The reasons fat cells cause specific cancers are currently under study. What is known is that fat cells produce chemical messengers or “adipokines” that communicate with other cells. These adipokines are similar to hormones or ligands and cause other cells to produce products or proteins that alter cell function.


Leptin                                                                                                          One adipokine [product of fat cells] is called leptin. Leptin is produced by fat cells and the leptin blood level is proportional to fat cell mass. Leptin inhibits hunger and likely does much more. High levels of leptin are associated with a higher risk of breast cancer even after adjustment for obesity suggesting an independent role for leptin in the development of breast cancer [M-H Wu et al; B J Cancer 100; 2009; 578-582]. In estrogen receptor positive breast cancer cells leptin simulates DNA synthesis and acts as a tumor growth factor [C Garofalo and E Surmacz; J Cellular Physiology 207(1); 2006; 12-22]. Leptin is also implicated in prostate cancer. Leptin stimulates prostate growth, angiogenesis, and increased leptin levels are a risk factor for prostate cancer [P.Stattin et al; J Clin Endo Metab 86(3); 2000].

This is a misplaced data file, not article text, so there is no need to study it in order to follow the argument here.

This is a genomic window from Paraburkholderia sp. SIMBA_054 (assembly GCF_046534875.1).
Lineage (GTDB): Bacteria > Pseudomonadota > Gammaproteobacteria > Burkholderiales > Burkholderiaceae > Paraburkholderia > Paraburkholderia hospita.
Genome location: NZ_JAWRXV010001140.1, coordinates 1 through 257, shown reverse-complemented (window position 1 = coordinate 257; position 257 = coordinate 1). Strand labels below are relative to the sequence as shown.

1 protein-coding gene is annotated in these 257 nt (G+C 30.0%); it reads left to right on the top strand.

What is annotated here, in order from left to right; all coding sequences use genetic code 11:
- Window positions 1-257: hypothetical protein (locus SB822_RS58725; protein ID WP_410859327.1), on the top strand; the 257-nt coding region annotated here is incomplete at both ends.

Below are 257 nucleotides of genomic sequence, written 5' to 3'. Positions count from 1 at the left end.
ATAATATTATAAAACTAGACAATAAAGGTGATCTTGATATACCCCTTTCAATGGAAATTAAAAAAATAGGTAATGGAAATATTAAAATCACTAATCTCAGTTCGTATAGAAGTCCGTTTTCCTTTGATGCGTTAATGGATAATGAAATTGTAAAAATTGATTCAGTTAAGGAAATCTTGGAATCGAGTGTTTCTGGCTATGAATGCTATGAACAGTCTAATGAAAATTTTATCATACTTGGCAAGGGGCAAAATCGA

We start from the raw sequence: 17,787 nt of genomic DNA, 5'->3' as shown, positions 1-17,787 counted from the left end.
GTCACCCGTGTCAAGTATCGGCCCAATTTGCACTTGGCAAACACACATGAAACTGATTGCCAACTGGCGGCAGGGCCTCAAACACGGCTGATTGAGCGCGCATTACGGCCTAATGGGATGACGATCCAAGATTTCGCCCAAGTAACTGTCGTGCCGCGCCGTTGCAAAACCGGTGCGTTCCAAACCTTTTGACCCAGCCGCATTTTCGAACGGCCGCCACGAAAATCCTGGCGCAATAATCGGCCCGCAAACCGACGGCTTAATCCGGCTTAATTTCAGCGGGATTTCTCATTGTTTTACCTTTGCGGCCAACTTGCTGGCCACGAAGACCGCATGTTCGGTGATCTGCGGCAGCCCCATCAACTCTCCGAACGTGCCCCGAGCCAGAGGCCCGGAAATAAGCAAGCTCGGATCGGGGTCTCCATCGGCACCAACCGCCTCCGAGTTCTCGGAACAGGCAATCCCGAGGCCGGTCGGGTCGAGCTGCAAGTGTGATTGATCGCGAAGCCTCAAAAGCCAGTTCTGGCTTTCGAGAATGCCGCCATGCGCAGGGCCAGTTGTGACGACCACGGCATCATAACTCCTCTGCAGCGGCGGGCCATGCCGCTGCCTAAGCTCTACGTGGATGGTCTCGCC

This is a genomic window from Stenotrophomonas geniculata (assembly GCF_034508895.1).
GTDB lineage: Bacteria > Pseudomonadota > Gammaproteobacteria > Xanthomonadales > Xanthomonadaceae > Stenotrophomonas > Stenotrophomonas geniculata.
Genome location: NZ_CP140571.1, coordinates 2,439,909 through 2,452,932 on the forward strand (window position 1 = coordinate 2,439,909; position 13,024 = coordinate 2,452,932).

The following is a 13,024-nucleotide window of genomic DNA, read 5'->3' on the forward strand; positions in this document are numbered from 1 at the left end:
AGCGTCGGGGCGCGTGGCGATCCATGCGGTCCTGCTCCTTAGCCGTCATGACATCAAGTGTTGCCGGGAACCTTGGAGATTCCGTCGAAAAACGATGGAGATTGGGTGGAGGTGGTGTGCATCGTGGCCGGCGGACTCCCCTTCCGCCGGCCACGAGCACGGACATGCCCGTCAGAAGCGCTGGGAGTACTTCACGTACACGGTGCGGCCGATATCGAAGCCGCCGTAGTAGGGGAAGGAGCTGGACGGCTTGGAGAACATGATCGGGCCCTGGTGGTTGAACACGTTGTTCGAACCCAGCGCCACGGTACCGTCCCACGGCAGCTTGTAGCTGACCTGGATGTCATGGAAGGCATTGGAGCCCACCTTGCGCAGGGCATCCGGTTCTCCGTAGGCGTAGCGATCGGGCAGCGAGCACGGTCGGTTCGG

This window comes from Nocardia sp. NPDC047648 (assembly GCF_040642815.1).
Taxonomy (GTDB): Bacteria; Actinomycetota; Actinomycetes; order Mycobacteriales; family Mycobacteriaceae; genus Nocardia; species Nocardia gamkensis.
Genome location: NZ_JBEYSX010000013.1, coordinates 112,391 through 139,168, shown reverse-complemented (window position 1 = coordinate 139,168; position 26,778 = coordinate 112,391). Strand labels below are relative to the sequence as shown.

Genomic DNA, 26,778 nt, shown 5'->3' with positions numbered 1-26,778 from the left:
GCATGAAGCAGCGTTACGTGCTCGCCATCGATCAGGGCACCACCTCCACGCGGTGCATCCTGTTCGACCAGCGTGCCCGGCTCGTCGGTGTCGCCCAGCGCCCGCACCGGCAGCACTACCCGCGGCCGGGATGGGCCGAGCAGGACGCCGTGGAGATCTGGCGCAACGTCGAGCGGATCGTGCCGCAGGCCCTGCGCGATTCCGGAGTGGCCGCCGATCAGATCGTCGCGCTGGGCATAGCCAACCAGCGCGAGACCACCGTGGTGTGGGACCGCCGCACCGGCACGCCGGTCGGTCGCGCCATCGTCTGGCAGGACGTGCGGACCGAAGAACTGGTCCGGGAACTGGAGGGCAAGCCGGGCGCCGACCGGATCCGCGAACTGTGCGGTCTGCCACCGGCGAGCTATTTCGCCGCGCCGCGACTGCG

Resistin in humans is a product of fat cells [adipokine] and is associated with “insulin resistance”. Resistin increases the production of many molecules associated with “inflammation”. Inflammation is the activation of the bodies immune system including white blood cells and their cellular products- IL-1, IL-6, IL-12, TNF, and other “cytokines”-products of inflammatory cells. High resistin expression in breast cancer tissue is associated with a more aggressive disease and poor patient survival. High resistin predicts a poor prognosis [Y.C. Lee et al; Gynecol Oncol 2012; 125 (3); 742-750].